Last week, running into Greg Alvarez from Audio Junkie at Churchill's Pub yielded us a handful of awesome, tiny homemade pins. They are the coolest little guys you could ever want to poke into a backpack or T-shirt or guitar strap. Designed by the brilliant minds over at Bleeding Palm, each displays the image of a bleeding ear.
Audio Junkie is a video journal that, according to its creators, "captures a culture immersed and obsessed with audio." The pins, like everything else about Audio Junkie, have a fun, smart aesthetic that is both not intimidating and actually cool.
Greg and his brother Eduardo work with Ron Gesualdo, shooting, booking, and editing each online program. They highlight talented artists from South Florida. "Every episode is a new experience for us, shaping and evolving what
Audio Junkie is for the viewers and us," Greg says. "So in a sense, it is our own twisted
surreal video journal."
The intro to each episode has a Twilight Zone, B-movie
You're entering a zone, the Audio Junkie zone. It's a collaborative
project. Greg says of those who support the production of each video,
"the handsome man that sometimes appears in
our intros is John Caignet from Jolt Radio. We also have Dashing Gabe
from the Gun Hoes, and Ricardo Trevino helping us with the audio
So far, Audio Junkie has produced seven videos featuring the
and interviews with quality musicians from Miami and Broward. "We wanted
to have some kind of document that would
show how vast and varied the Miami music scene is," Greg says of the
The bands don't
fit any one genre. They choose them based on intrigue, quality, and the
idea that the bands have something to say. "We are truly audio junkies, and seeking new sounds and ways of expression has always interested
us. For example, when we shot the Kenny Million and Rat Bastard episode,
we were totally ignorant as to what 'noise' was, and as soon as we
shot the episode, we immediately gained a new perspective and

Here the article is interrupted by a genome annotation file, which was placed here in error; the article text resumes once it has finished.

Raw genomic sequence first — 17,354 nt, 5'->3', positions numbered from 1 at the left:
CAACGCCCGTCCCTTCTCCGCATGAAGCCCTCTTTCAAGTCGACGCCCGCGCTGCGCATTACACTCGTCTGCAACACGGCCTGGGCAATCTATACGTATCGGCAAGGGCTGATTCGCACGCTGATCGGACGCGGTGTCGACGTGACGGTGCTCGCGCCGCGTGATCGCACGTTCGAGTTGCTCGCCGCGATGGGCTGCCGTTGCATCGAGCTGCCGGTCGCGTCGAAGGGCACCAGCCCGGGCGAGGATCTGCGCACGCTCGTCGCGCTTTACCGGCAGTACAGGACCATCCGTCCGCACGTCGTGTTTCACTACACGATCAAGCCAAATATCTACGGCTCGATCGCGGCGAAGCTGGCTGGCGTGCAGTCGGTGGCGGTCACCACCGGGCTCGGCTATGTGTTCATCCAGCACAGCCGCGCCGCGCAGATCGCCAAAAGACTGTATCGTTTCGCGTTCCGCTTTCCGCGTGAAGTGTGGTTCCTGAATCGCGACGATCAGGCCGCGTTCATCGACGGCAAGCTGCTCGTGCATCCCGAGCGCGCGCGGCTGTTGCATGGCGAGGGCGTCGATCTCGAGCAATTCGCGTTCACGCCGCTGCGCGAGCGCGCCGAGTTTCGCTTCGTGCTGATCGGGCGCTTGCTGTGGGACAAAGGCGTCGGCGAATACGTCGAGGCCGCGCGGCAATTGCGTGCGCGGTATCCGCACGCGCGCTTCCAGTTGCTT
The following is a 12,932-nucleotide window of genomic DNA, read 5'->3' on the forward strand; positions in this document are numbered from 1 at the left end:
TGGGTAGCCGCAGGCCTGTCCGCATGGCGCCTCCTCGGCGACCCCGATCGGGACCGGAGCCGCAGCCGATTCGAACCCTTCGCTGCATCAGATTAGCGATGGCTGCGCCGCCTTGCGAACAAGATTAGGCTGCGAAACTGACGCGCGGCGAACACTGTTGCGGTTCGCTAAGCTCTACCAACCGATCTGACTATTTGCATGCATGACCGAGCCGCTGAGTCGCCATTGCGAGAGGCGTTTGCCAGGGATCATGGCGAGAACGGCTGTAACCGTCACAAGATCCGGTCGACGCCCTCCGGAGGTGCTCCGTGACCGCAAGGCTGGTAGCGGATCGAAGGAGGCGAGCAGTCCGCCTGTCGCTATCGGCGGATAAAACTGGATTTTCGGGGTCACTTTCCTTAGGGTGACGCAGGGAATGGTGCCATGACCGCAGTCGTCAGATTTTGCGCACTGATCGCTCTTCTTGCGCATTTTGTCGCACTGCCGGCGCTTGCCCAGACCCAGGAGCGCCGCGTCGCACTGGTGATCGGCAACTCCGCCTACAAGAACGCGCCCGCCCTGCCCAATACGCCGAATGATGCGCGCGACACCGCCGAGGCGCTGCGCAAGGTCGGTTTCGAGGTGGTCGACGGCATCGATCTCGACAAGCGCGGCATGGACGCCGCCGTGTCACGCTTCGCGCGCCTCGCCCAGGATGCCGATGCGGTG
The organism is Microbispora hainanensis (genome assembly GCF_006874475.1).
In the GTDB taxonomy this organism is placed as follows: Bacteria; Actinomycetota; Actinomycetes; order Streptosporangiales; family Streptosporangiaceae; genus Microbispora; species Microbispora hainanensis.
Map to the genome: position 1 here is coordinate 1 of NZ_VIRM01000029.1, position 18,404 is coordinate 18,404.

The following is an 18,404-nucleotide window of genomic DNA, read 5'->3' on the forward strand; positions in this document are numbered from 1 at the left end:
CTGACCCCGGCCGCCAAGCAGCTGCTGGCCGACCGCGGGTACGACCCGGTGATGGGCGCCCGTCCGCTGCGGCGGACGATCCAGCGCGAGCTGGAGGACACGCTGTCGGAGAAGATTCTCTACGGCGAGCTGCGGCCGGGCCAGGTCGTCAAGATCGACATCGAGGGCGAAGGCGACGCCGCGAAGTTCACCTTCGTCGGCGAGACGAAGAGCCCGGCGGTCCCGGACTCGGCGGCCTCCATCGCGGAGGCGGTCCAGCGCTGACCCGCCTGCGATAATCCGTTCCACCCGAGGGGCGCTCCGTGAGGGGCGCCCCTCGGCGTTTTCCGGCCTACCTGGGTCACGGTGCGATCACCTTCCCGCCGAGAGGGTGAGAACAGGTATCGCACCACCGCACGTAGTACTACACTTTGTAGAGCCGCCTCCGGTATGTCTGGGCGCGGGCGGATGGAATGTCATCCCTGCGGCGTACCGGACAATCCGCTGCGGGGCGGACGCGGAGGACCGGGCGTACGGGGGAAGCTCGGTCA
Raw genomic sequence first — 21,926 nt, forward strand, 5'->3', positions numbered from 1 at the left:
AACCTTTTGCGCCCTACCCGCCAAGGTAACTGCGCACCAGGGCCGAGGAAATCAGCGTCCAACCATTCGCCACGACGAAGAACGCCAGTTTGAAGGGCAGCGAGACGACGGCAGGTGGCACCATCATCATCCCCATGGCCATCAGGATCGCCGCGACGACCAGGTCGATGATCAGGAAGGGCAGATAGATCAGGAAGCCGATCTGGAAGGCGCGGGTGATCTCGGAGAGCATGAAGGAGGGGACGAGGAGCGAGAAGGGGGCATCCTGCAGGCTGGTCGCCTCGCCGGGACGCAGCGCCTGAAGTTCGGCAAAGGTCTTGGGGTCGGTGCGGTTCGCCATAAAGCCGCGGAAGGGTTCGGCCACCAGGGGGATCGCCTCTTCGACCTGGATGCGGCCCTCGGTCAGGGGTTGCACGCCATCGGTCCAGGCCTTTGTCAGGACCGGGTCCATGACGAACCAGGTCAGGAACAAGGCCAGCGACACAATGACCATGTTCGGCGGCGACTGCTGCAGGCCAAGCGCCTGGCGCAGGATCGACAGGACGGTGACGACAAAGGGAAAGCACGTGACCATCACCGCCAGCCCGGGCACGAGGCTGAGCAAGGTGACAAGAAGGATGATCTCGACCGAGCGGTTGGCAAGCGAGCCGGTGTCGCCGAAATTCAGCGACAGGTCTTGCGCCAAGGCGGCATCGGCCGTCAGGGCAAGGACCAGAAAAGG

appreciation of the art form."
Not only do the
brothers put out videos but they also perform as the Jellyfish
Brothers and put on genuine underground shows at their
warehouse/apartment space Suite 206. He says they "always loved the DIY
attitude and wanted to give people a different experience to the other
live venues in South Florida, something more intimate and impactful." People come out for the music, not just for flirting or partying.
The gatherings at Suite 206 have the same values and intent as the video series. Audio Junkie is doing what others only talk about: creating a real underground scene of existing bands in South Florida and bringing those bands to the world. It is homegrown, authentic, awesome in the most real sense of the word, unpretentious, and, most of all, musically delicious.
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Liz has her master’s degree in religion from Florida State University. She has since written for publications and outlets such as Miami New Times, Rolling Stone, Pitchfork, Ocean Drive, the Huffington Post, NBC Miami, Time Out Miami, Insomniac, the Daily Dot, and the Atlantic. Liz spent three years as New Times Broward-Palm Beach’s music editor, was the weekend news editor at Inverse, and is currently the managing editor at Tom Tom Magazine.